Late damage arises after months or years. An increase in connecting tissue (fibroses) and vascular changes can result in a lack of oxygen in the colon mucosa with in turn consequential chronic transformation processes. The patients then suffer from the same symptoms as in the early stage. In addition it is, however, possible for the colon to narrow, which can be life threatening. Ulcerisation often occurs in the mucosa as do pathological connections between different colon sections (fistula). These complaints are often unresponsive to treatment and do not infrequently result in surgical intervention.

    In order to avoid such operations, HBO often represents a benign and low risk additional treatment method in the case of chronic radiation proctitis which is not responsive to medication, because the central cause of this disease is oxygen deficiency. HBO is able to trigger the new formation of vessels, vascular growth which has reached a level of up to 80 % of the vascular density of normal tissue (Marx 85).

    The good efficacy of HBO has been verified not only in many case descriptions and smaller studies [1, 2] [3], but also has already been given evidence degree Ib in major studies.[4]

    1. Nakada, T., et al., Successful hyperbaric oxygenation for radiation cystitis due to excessive irradiation to uterus cancer. Eur Urol, 1992. 22(4): p. 294-7.
    2. Charneau, J., et al., Severe hemorrhagic radiation proctitis advancing to gradual cessation with hyperbaric oxygen. Dig Dis Sci, 1991. 36(3): p. 373-5.
    3. Oliai, C., et al., Hyperbaric oxygen therapy for radiation-induced cystitis and proctitis. Int J Radiat Oncol Biol Phys, 2012. 84(3): p. 733-40.
    4. Clarke, R.E., et al., Hyperbaric oxygen treatment of chronic refractory radiation proctitis: a randomized and controlled double-blind crossover trial with long-term follow-up. Int J Radiat Oncol Biol Phys, 2008. 72(1): p. 134-143.

Diseases of the eye

  • Anterior ischemic optic neuropathy (central retinal artery occlusion of the eye)

    When the human eye “sees” it does so by way of the retina, which receives its blood supply centrally from the arteria centralis retinae and peripherally from the areteria ciliares. If the flow of blood through these vessels, in particular through the arteria centralis retinae, is disturbed, this is usually accompanied by a loss of sight, which can result in a permanent loss of vision.

    Hyperbaric oxygen therapy is able to keep the sensory cells alive in many cases provided the therapy is started speedily, such that the recannalisation, which in the most cases has commenced after approx. 72 hours, means the situation does not result in irreversible cell death.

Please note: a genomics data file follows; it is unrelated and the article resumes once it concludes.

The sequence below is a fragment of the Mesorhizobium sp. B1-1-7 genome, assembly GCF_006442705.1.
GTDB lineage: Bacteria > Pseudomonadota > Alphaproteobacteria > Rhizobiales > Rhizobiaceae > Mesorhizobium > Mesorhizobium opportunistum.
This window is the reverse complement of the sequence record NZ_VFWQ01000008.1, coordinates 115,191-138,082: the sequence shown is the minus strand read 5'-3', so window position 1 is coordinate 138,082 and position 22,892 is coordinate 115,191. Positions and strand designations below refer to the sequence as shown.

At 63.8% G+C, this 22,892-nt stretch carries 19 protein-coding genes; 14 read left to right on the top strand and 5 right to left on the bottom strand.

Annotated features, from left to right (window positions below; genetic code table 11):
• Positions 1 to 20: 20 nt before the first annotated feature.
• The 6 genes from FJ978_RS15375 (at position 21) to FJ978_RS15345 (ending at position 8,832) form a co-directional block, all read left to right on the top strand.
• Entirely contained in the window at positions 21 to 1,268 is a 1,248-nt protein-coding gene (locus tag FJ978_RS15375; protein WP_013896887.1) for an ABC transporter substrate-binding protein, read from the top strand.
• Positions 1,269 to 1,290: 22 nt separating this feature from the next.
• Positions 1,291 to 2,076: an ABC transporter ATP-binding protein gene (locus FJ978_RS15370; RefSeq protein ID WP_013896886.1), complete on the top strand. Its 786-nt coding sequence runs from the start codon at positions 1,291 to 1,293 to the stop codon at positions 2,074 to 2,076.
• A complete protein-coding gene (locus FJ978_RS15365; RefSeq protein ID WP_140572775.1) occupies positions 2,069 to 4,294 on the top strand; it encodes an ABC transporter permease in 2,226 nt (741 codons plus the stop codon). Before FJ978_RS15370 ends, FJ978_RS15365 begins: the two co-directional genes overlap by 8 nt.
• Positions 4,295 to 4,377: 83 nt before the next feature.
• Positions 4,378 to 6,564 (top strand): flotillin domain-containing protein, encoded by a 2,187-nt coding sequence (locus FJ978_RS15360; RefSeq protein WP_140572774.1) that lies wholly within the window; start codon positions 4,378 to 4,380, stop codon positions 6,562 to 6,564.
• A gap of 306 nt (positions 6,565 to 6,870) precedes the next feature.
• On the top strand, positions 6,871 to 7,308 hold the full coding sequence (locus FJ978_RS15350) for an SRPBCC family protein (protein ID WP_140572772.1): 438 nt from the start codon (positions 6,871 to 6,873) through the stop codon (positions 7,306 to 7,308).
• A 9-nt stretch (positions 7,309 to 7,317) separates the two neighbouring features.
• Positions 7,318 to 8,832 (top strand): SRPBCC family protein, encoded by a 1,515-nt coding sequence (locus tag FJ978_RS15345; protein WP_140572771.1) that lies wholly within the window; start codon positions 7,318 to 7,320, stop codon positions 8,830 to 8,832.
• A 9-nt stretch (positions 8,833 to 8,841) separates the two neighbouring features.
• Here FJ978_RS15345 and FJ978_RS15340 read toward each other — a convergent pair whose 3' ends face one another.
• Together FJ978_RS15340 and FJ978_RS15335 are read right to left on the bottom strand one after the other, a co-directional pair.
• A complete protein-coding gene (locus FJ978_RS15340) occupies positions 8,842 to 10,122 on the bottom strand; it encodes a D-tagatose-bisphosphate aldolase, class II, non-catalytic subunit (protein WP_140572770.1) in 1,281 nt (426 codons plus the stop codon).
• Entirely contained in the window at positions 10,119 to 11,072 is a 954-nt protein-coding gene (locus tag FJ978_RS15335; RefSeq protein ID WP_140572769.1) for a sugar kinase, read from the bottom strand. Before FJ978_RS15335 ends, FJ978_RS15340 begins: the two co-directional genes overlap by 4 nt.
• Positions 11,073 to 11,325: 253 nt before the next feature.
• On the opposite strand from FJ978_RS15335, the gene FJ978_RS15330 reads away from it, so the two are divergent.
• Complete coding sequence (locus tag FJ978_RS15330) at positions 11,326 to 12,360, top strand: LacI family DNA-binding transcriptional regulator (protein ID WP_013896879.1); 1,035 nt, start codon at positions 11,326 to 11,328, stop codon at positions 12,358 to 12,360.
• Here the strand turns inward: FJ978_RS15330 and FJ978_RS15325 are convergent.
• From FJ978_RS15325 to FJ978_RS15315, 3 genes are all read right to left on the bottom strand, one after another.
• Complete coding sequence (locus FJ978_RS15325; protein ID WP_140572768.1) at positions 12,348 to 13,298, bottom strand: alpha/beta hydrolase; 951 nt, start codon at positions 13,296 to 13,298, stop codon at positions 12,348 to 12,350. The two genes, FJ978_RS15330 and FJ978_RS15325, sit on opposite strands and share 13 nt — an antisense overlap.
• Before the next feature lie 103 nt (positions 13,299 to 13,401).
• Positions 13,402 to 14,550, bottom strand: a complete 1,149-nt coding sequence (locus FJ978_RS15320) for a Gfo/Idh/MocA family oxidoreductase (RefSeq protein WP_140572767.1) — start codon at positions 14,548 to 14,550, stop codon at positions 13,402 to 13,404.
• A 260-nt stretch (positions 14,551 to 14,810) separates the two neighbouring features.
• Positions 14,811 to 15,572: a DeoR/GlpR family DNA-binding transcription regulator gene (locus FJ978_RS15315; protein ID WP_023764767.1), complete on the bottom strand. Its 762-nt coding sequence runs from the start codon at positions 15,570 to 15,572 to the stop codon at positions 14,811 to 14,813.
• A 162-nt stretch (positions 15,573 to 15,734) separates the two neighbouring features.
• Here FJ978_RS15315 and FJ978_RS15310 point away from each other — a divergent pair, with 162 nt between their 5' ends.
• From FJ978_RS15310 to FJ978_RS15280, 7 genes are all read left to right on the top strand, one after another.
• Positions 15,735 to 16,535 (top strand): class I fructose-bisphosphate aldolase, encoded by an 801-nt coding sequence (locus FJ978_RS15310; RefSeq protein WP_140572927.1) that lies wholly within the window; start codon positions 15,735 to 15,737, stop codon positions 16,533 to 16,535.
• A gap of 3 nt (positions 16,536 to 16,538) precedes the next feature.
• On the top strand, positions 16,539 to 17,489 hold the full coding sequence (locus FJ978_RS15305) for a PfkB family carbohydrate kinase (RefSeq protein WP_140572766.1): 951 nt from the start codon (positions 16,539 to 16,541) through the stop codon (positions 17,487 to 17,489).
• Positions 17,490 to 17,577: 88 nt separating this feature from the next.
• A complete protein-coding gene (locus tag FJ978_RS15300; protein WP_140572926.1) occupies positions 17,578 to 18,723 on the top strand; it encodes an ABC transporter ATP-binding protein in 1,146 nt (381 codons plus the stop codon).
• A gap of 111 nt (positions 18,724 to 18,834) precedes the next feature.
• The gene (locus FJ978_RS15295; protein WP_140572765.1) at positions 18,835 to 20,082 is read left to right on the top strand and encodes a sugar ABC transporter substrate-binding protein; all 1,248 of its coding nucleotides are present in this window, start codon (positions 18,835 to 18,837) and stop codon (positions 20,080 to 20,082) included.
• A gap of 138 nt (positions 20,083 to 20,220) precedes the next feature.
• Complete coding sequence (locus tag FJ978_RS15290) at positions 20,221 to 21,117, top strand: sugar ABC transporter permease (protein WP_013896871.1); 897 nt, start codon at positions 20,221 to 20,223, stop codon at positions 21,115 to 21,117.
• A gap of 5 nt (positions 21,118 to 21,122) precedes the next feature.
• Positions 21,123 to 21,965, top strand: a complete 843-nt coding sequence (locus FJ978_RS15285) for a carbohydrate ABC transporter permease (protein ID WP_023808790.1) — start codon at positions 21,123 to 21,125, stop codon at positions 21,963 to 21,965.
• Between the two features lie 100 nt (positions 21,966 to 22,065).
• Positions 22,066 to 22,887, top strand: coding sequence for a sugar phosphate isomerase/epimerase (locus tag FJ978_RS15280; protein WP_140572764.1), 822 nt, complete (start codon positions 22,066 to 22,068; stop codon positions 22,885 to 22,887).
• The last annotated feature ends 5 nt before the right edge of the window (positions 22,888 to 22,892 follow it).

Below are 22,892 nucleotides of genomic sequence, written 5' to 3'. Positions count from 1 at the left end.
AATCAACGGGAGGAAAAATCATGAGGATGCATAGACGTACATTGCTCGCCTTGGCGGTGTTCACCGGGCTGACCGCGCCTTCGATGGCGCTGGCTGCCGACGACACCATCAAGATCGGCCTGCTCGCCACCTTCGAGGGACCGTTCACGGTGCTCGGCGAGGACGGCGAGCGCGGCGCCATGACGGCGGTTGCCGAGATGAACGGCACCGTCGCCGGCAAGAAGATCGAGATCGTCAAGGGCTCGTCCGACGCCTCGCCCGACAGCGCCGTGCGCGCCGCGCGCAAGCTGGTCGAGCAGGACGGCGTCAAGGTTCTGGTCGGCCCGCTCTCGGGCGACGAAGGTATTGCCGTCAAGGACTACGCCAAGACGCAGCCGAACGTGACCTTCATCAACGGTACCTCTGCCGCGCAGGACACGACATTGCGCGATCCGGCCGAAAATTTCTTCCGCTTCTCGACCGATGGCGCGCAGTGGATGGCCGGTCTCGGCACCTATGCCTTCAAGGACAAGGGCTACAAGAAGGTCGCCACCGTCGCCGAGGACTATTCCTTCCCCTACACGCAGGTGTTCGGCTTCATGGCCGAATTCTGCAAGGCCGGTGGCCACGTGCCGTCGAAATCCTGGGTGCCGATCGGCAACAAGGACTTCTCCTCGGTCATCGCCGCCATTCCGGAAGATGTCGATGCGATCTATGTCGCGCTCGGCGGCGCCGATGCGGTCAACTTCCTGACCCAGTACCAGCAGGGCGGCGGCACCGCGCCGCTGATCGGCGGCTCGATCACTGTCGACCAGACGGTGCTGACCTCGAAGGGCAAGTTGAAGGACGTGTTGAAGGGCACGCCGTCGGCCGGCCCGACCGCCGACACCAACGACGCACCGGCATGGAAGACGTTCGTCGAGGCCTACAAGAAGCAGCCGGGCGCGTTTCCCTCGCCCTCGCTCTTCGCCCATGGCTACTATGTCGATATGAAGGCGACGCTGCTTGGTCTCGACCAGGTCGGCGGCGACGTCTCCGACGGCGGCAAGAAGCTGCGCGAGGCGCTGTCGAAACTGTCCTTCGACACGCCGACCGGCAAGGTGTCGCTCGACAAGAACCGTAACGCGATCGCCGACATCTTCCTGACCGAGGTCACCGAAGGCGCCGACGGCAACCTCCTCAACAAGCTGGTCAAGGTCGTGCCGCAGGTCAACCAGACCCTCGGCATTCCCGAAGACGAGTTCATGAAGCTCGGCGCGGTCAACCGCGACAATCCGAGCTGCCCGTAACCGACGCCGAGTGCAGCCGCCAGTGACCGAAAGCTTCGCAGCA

The effect of HBO has been verified in a number of case studies. [1-6]

    1. Bojic, L., et al., Hyperbaric oxygen for the treatment of nonarteritic anterior ischemic optic neuropathy. Acta Med Croatica, 1995. 49(3): p. 133-6.
    2. Arnold, A.C., et al., Hyperbaric oxygen therapy for nonarteritic anterior ischemic optic neuropathy. Am J Ophthalmol, 1996. 122(4): p. 535-41.
    3. Aisenbrey, S., et al., [Hyperbaric oxygen therapy in retinal artery occlusion]. Ophthalmologe, 2000. 97(7): p. 461-7.
    4. Weiss, J.N., Hyperbaric oxygen treatment of retinal artery occlusion. Undersea Hyperb Med, 2010. 37(3): p. 167-72.
    5. Cope, A., J.V. Eggert, and E. O’Brien, Retinal artery occlusion: visual outcome after treatment with hyperbaric oxygen. Diving Hyperb Med, 2011. 41(3): p. 135-8.
    6. Menzel-Severing, J., et al., Early hyperbaric oxygen treatment for nonarteritic central retinal artery obstruction. Am J Ophthalmol, 2012. 153(3): p. 454-459 e2.

Experimental

  • Post-contusional syndrome

    Traumatic brain injuries (head and brain trauma), e.g. as a result of traffic accidents, accidents in the home or in sport, are frequently the cause of chronic complaints and significant restrictions to activities of daily life. They can result in a massive reduction in quality of life. In the USA, head and brain injuries are the most frequent causes of death and illness (morbidity) overall [1]

    In those cases where the trauma is accompanied by loss of consciousness but also in the case of relatively mild head and brain injuries (even without loss of consciousness), there can be long-term complaints even after the acute aspects have disappeared,. These comprise a number of different and diverse symptoms, such as headache, dizziness, fatigue, irritability, lack of concentration, memory disorders, sleep disorders and reduced ability to cope with stress, emotional stimulation or alcohol [2] (ICD-10 F07.2). Other symptoms described include changes to affect (anxiety or depression), personality changes and lethargy [3] (DSM-IV criteria).

    An animal study was able to show that HBO therapy can have a positive effect on learning in rats after head brain injury [4]. However, it has also been shown in the case of humans that HBO therapy after traumatic brain injury and in the case of post-contusional syndrome has a positive effect on cognition and on the quality of life of the patient and can help in reducing symptoms by enhancing brain metabolism (in brain imaging) [5, 6] [7]

    1. Coronado, V.G., et al., Surveillance for traumatic brain injury-related deaths–United States, 1997-2007. MMWR Surveill Summ, 2011. 60(5): p. 1-32.
    2. Boake, C., et al., Diagnostic criteria for postconcussional syndrome after mild to moderate traumatic brain injury. J Neuropsychiatry Clin Neurosci, 2005. 17(3): p. 350-6.
    3. Yeates, K.O. and H.G. Taylor, Neurobehavioural outcomes of mild head injury in children and adolescents. Pediatr Rehabil, 2005. 8(1): p. 5-16.
    4. Harch, P.G., et al., Hyperbaric oxygen therapy improves spatial learning and memory in a rat model of chronic traumatic brain injury. Brain Res, 2007. 1174: p. 120-9.
    5. Boussi-Gross, R., et al., Hyperbaric oxygen therapy can improve post concussion syndrome years after mild traumatic brain injury – randomized prospective trial. PLoS One, 2013. 8(11): p. e79995.
    6. Golden, Z.L., et al., Improvement in cerebral metabolism in chronic brain injury after hyperbaric oxygen therapy. Int J Neurosci, 2002. 112(2): p. 119-31.
    7. Golden, Z., C.J. Golden, and R.A. Neubauer, Improving neuropsychological function after chronic brain injury with hyperbaric oxygen. Disabil Rehabil, 2006. 28(22): p. 1379-86.





Contact Details

Centre for hyperbaric oxygen therapy (HBOT) and diving medicine